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If they did include it, probably would keep going but arguing over particulars, as if this chatter matters. If they said nope, it'd probably die at that - can't see the pro-romance people lobbying further in vain as they're not pathetic people.

Where did I say that active lobbying to have it in P.E. would continue?

It was just my semi-humorous guess that, if someone who hasn't seen such an announcement (that happens) were to post something, it might run into the general debate over whether romance in video games is good/bad additive/restrictive etc. That's a rather universal topic, not just about P.E.

 

Well if they said no, what would the debate consist of at that point - they'd have to argue for it to be put back in, no?

Why has elegance found so little following? Elegance has the disadvantage that hard work is needed to achieve it and a good education to appreciate it. - Edsger Wybe Dijkstra

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There's always ... sequels! :-  :biggrin:

“Things are as they are. Looking out into the universe at night, we make no comparisons between right and wrong stars, nor between well and badly arranged constellations.” – Alan Watts
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A good starting point for a romance done well IMHO is Companion Vilja - a mod for Oblivion and Skyrim. Completely optional, the character didn't become unresponsive if you didn't woo her, any gender could woo her, the romance only developed after a lot of hours of playing (in Oblivion, it was quicker in Skyrim but they haven't finished with the Skyrim version yet) and perhaps best of all there was no sex scene - the entire relationship was extremely chaste.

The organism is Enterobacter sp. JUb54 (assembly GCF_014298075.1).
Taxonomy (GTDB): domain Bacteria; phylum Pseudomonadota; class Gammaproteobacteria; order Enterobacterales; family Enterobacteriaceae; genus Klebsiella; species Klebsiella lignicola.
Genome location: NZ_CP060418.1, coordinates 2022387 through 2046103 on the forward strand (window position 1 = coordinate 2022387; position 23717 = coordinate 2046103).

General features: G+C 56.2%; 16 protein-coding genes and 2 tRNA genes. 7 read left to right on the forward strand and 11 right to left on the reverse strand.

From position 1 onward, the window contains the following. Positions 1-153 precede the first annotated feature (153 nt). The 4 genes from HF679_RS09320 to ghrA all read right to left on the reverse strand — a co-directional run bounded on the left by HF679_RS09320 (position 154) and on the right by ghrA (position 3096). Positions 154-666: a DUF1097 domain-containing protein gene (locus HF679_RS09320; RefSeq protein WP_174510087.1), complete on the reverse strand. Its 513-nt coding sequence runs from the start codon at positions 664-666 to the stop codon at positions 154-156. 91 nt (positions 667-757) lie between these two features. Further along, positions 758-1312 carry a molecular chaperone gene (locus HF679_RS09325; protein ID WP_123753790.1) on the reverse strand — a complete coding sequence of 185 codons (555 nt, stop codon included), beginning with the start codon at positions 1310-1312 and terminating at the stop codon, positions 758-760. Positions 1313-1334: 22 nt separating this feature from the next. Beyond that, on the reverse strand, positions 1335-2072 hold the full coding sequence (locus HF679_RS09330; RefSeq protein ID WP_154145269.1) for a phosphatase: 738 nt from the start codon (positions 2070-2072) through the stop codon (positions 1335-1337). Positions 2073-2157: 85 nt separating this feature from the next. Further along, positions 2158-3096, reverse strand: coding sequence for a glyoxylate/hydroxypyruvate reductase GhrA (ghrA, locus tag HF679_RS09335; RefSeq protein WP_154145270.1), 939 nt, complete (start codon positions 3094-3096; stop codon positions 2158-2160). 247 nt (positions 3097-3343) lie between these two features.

I think what really helped was that Vilja was a very well developed character (with contributions by Sir Terry Pratchett, of Discworld fame), certainly more developed than some professionally made characters.

 

Well, I went and searched for information on this mod and I found this:

 

 

Quite a lot has happened since ver 1 of Companion Vilja was released in december 2009. She has grown really fast!

 

Now ver 4 is here, with several new features.

 

Before I start out on a description of the new version, I wish to express my sincere gratitude to a Great Grandmaster in storytelling, Discworld author Terry Pratchett. He has been travelling Cyrodiil with Vilja in tow since the first version of her was released, and he has not only been so kind and brain-stormed over her with me, but has also written more than 130 of the new chatter- and Thieves Guild-entries in ver 3-4 especially for Vilja. Several of her new features and topics originates from his thoughts on her. Many, many thanks!

 

What's new?

 

# With version 4, we have worked on finetuning and enhancing her abilities, but there is also new content that distinctly differs this version from the previous versions.

# Romance option. The option to romance Vilja has been requested since version 1, and now it is finally here. However, our intention has never been to make her a "romance companion". Therefore, the romance is highly optional - in fact, you have to go into her Options book and tick the romance option before anything will happen.